In a March 28 opinion, the IU Faculty Board of Review determined the university violated IU policy when they suspended Sinno without first consulting the Faculty Misconduct Review Committee. Though Shrivastav implied he would implement the board’s nonbinding recommendation at the February BFC meeting, he declined to comment on the matter at a BFC meeting April 2.  

As of April 10, Sinno’s emails to the provost asking if he would accept the FBR’s recommendation have gone unanswered.  

In the same opinion, the FBR also noted Docherty’s attempt to provide the board with a “confidential dossier” on Sinno. The board asked her to provide the same information to Sinno, but she refused, leading the board to leave the dossier out of consideration and conclude that Docherty’s attempt had been an additional policy violation.  

The decisions came after Rep. Jim Banks of Indiana sent a critical letter to Whitten on Nov. 15.  

“As a lawmaker, I would note that Title VI of the Civil Rights Act prohibits anti-Jewish and antisemitic discrimination,” Banks wrote. “If IU administrators condone or tolerate campus antisemitism, the university could lose access to federal funding.” 

In her response, Whitten wrote IU had increased security for Jewish students after the Hamas led Oct. 7 attack on Israel and described communication and partnerships with organizations like the Israel on Campus Coalition and the Anti-Defamation League.

Why no confidence votes matter 

No confidence votes have become more prominent and frequent in the past 10-15 years, Sean McKinniss, a scholar with a PhD in higher education and student affairs from Ohio State University, said. 

“I think there are a lot of pressures on higher education right now,” he said.  

McKinniss, who tracks no confidence votes through his online database, said these pressures include declining enrollments, decreased fundraising and decreased appropriations from state legislatures. The college presidency itself has also changed. Administrators who used to stay in the position for a decade or more are now leaving after around five years, he said, impacting finances and faculty relationships.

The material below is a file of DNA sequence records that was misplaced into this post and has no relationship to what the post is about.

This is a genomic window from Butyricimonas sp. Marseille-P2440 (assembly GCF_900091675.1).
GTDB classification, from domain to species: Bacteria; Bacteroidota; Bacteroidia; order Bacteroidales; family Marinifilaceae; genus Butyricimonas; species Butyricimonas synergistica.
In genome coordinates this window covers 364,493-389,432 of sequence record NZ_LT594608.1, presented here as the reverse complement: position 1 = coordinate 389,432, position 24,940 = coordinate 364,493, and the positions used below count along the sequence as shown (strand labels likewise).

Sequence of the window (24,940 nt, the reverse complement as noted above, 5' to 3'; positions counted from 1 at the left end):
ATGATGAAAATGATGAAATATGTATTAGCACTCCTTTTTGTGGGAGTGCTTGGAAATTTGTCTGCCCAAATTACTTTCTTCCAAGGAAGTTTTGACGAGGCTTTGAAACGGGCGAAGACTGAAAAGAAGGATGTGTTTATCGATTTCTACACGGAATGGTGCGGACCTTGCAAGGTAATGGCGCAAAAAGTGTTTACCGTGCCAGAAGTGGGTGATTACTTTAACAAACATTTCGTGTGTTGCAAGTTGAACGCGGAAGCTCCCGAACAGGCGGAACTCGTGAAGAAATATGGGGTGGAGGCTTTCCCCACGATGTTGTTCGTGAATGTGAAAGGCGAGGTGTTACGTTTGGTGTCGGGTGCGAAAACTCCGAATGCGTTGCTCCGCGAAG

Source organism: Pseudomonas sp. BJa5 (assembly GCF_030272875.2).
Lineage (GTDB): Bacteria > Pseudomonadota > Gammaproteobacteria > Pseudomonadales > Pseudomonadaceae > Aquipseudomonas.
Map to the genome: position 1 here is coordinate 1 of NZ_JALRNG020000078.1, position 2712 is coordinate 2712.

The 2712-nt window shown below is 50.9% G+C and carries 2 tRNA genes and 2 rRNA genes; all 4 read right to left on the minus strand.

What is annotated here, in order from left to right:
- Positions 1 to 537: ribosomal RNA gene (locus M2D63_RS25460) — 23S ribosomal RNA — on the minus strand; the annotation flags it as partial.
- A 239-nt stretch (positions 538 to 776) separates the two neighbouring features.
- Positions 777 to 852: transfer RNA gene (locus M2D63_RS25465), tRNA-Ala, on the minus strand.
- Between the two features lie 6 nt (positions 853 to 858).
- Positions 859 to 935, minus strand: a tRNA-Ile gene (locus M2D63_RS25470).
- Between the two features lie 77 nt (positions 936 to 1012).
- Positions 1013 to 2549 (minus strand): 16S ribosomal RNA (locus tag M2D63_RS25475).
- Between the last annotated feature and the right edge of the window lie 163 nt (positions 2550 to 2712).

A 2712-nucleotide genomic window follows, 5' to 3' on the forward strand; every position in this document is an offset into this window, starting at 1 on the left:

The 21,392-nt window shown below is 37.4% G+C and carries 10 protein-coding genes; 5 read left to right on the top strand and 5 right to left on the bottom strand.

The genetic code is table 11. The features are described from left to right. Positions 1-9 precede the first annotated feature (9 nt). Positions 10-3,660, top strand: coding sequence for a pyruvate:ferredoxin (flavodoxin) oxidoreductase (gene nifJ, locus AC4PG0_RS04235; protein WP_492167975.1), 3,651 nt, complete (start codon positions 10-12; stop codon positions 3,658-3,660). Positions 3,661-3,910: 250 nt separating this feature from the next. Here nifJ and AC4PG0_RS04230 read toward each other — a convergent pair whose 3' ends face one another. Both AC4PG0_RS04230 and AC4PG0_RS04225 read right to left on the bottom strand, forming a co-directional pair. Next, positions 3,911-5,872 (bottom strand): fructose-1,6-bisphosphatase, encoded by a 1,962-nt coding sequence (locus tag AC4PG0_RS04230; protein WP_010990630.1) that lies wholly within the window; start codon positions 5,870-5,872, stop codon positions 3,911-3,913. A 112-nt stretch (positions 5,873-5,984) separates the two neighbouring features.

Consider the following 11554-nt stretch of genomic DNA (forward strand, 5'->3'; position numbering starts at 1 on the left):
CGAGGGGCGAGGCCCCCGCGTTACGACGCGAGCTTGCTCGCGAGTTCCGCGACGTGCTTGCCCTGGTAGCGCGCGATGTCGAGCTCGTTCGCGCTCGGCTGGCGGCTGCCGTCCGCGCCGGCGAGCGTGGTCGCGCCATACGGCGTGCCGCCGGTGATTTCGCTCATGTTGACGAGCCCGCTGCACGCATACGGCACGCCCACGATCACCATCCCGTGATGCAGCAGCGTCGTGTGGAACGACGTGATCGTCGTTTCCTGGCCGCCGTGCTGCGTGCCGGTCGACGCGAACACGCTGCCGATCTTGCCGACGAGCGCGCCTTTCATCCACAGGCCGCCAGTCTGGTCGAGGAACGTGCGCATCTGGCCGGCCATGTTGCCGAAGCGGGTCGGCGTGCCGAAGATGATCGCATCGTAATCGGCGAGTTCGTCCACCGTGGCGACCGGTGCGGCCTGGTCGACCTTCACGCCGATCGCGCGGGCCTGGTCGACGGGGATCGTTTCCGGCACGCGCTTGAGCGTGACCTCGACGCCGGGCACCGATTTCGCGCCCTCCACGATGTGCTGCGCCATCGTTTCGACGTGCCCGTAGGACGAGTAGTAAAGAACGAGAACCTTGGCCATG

“Faculty in particular feel as if they are not heard or not respected or left out of important decision-making, and that’s a problem,” he said.  

Around 100 years ago, college presidents used to come from faculty positions, McKinniss said, but now it’s more common for administrators to come from other administrative roles at different universities. This can also be problematic for faculty, McKinniss said, as a sense of place and culture is meaningful. 

McKinniss also cautioned those who are quick to dismiss faculty concerns. Faculty perceptions are still important to consider even if the administration feels like it’s done everything right.  

“If the faculty feel like that’s not the case, then that’s a serious problem,” he said. “That’s a communication disconnect.” 

McKinniss said around half of leaders leave a university within a year of the vote, but no confidence votes almost never result in an immediate leadership change. 

Receiving a vote of no confidence from even a small percentage of total faculty is still damning, Mckinniss said. It’s a sign of serious trouble that warrants better communication and understanding between faculty and administrators, he said. 

“A vote is not a temper tantrum,” he said.